8. Choose your brewing method

There are many different coffee brewing methods available, such as French press, which “saves time and gives you a heavier body cup of coffee,” Teoh says. There’s also the drip pour over method. “It highlights the acidity in the coffee and gives you a cleaner cup. It’s easy to use but requires a little more skill.” And there’s the more detailed espresso brewing method “that involves pressure pushing water through the compact coffee puck, resulting in a small but intense cup of flavor.”

According to Teoh, there is no one best brewing method. It comes down to personal preference. “I would suggest thinking about your lifestyle: When do you drink coffee? How much time do you have to make coffee? What do you enjoy drinking?” Teoh says. “There are manual and automatic brewers in the market that can meet your needs at different price points." Select a brewer that is compatible with your lifestyle.

9. Pay attention to brew time

Brew time, meaning how long it takes for the coffee to complete brewing, is another thing to keep in mind. Teoh says each device and brewing method has a suggested brew time and advises keeping the brew time within the recommended range by adjusting the grind size.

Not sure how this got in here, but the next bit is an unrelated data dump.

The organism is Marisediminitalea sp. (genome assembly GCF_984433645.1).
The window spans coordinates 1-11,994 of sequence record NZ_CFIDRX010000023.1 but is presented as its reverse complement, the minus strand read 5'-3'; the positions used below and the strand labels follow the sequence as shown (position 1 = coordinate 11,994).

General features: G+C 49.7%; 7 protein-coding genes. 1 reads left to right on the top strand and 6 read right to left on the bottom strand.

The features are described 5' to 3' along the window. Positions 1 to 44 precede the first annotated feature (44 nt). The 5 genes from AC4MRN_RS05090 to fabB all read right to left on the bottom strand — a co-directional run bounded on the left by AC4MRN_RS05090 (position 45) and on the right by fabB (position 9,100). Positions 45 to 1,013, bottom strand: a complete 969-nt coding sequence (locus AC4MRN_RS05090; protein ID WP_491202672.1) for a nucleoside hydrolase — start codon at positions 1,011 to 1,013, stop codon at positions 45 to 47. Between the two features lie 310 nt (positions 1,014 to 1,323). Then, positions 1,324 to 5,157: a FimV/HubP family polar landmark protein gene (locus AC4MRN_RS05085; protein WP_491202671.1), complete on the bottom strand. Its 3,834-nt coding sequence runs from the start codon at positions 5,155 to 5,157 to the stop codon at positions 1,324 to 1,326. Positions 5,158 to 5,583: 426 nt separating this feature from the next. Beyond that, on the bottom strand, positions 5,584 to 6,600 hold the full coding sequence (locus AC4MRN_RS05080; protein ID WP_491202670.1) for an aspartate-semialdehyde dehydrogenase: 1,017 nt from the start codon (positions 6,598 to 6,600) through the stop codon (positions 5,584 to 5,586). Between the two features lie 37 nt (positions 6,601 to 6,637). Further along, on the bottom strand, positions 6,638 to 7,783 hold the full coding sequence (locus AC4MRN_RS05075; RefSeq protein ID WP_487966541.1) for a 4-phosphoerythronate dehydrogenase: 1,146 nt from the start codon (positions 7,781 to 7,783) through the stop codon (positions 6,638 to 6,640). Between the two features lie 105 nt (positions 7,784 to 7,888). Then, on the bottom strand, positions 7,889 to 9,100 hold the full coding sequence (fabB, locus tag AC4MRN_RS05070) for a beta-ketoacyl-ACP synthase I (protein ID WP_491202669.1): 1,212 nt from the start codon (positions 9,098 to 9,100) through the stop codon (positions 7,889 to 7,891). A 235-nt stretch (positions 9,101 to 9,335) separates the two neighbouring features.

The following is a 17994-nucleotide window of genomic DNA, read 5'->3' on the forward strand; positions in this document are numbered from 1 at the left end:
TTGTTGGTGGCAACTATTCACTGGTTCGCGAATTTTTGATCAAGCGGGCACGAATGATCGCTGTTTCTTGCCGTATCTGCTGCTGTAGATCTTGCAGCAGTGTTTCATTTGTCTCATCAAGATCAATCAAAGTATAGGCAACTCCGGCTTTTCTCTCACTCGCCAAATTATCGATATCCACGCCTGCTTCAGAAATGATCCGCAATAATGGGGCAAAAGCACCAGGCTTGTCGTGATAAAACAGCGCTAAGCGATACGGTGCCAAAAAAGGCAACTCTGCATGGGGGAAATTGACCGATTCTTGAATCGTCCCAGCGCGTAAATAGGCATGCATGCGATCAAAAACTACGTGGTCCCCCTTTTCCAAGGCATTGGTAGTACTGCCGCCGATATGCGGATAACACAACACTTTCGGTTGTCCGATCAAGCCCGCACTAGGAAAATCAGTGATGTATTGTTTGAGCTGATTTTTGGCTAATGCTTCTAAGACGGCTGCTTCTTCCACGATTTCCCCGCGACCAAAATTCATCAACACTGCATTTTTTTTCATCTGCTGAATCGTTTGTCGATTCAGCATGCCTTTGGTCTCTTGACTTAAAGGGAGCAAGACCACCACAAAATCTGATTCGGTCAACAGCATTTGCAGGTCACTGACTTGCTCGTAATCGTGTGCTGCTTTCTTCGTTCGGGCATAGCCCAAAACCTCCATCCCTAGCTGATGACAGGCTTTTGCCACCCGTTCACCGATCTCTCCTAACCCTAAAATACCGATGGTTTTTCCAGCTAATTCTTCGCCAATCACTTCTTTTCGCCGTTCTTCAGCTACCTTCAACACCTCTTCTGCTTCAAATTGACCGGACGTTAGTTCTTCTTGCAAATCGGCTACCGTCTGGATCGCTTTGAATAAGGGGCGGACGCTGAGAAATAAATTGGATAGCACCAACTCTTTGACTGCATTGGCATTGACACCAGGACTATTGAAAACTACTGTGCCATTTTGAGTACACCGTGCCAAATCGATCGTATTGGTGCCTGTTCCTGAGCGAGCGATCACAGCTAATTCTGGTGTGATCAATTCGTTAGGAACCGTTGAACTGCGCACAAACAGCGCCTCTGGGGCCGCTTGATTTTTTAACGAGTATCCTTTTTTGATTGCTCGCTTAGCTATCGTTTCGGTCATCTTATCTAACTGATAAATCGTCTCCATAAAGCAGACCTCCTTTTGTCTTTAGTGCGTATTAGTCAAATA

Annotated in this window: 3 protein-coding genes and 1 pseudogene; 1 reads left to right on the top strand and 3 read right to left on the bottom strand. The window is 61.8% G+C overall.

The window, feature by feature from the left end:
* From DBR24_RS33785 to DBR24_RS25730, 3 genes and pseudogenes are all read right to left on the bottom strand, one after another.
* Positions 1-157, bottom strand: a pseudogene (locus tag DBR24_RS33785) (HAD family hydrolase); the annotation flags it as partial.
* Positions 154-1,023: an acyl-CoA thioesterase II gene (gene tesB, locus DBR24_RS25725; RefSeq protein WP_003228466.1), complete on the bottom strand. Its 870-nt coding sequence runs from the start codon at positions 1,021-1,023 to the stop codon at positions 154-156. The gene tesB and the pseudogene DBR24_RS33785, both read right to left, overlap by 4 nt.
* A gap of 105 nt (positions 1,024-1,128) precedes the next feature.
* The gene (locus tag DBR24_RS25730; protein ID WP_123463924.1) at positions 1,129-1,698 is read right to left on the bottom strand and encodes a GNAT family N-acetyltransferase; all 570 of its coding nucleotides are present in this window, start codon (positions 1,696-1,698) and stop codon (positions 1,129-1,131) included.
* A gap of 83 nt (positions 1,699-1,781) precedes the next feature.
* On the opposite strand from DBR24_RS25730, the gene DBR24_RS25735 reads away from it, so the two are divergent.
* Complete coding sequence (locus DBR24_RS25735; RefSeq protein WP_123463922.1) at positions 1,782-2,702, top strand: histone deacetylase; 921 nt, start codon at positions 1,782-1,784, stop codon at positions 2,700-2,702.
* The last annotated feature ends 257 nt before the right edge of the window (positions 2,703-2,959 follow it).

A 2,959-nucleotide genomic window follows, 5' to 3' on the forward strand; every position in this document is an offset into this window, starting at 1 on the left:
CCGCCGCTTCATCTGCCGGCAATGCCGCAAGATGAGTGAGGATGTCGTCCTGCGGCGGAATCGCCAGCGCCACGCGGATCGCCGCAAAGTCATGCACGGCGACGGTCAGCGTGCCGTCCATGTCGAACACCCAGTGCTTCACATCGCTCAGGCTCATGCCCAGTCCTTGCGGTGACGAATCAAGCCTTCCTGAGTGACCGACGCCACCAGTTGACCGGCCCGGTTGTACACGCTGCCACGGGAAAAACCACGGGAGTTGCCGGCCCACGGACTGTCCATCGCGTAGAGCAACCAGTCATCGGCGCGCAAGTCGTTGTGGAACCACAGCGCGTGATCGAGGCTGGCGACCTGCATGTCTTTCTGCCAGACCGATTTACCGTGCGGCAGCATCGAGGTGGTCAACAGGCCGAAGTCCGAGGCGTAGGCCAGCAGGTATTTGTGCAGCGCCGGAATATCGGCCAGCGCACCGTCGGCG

Another pro tip: When brewing the perfect cup of coffee, Teoh says to ensure the coffee grounds are evenly wet and liquid is drawing down at a slow and steady pace.

10. Adjust the recipe to your liking

Your version of the perfect cup of coffee may differ from someone else’s, so you won’t know the best recipe for you until you actually taste it, Teoh says. Her advice: Make one brew at a time and taste it. If it’s not quite right, adjust the recipe and brew another cup and repeat until you have the perfect cup. Each time you do, Teoh recommends changing only one factor at a time so you know exactly what contributed to the change in flavor and can replicate it again later. With these tips, you may never want to order coffee elsewhere ever again

Here's how to make creamy dairy-free coffee: